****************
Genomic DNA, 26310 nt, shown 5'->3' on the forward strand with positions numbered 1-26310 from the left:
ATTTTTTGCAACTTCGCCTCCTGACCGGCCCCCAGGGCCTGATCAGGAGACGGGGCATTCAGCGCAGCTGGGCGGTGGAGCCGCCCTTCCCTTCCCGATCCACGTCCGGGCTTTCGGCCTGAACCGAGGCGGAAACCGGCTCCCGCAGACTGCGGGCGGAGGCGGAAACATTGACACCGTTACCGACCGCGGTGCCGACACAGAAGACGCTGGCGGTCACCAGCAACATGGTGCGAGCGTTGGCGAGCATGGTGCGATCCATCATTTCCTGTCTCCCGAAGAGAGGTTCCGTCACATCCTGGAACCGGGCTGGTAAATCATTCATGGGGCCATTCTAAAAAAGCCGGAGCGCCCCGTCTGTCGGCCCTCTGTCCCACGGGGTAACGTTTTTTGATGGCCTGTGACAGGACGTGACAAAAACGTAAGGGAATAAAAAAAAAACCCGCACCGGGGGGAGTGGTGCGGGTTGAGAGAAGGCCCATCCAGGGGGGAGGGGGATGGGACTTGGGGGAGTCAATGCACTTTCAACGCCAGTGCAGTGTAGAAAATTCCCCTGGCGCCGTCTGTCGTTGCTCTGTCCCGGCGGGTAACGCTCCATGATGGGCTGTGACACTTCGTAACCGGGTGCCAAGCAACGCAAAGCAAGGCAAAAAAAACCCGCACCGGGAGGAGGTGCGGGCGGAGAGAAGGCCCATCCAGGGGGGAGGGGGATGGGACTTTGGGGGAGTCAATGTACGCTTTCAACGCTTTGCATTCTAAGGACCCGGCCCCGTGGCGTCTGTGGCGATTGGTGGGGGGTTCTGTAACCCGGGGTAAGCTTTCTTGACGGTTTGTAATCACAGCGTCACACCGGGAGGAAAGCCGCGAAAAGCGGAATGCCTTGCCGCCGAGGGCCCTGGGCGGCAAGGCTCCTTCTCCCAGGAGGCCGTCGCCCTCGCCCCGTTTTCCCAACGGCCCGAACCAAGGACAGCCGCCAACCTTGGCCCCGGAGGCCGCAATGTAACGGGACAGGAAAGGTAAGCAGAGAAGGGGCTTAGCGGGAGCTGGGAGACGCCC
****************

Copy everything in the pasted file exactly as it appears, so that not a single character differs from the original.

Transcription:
Genomic DNA, 26310 nt, shown 5'->3' on the forward strand with positions numbered 1-26310 from the left:
ATTTTTTGCAACTTCGCCTCCTGACCGGCCCCCAGGGCCTGATCAGGAGACGGGGCATTCAGCGCAGCTGGGCGGTGGAGCCGCCCTTCCCTTCCCGATCCACGTCCGGGCTTTCGGCCTGAACCGAGGCGGAAACCGGCTCCCGCAGACTGCGGGCGGAGGCGGAAACATTGACACCGTTACCGACCGCGGTGCCGACACAGAAGACGCTGGCGGTCACCAGCAACATGGTGCGAGCGTTGGCGAGCATGGTGCGATCCATCATTTCCTGTCTCCCGAAGAGAGGTTCCGTCACATCCTGGAACCGGGCTGGTAAATCATTCATGGGGCCATTCTAAAAAAGCCGGAGCGCCCCGTCTGTCGGCCCTCTGTCCCACGGGGTAACGTTTTTTGATGGCCTGTGACAGGACGTGACAAAAACGTAAGGGAATAAAAAAAAAACCCGCACCGGGGGGAGTGGTGCGGGTTGAGAGAAGGCCCATCCAGGGGGGAGGGGGATGGGACTTGGGGGAGTCAATGCACTTTCAACGCCAGTGCAGTGTAGAAAATTCCCCTGGCGCCGTCTGTCGTTGCTCTGTCCCGGCGGGTAACGCTCCATGATGGGCTGTGACACTTCGTAACCGGGTGCCAAGCAACGCAAAGCAAGGCAAAAAAAACCCGCACCGGGAGGAGGTGCGGGCGGAGAGAAGGCCCATCCAGGGGGGAGGGGGATGGGACTTTGGGGGAGTCAATGTACGCTTTCAACGCTTTGCATTCTAAGGACCCGGCCCCGTGGCGTCTGTGGCGATTGGTGGGGGGTTCTGTAACCCGGGGTAAGCTTTCTTGACGGTTTGTAATCACAGCGTCACACCGGGAGGAAAGCCGCGAAAAGCGGAATGCCTTGCCGCCGAGGGCCCTGGGCGGCAAGGCTCCTTCTCCCAGGAGGCCGTCGCCCTCGCCCCGTTTTCCCAACGGCCCGAACCAAGGACAGCCGCCAACCTTGGCCCCGGAGGCCGCAATGTAACGGGACAGGAAAGGTAAGCAGAGAAGGGGCTTAGCGGGAGCTGGGAGACGCCC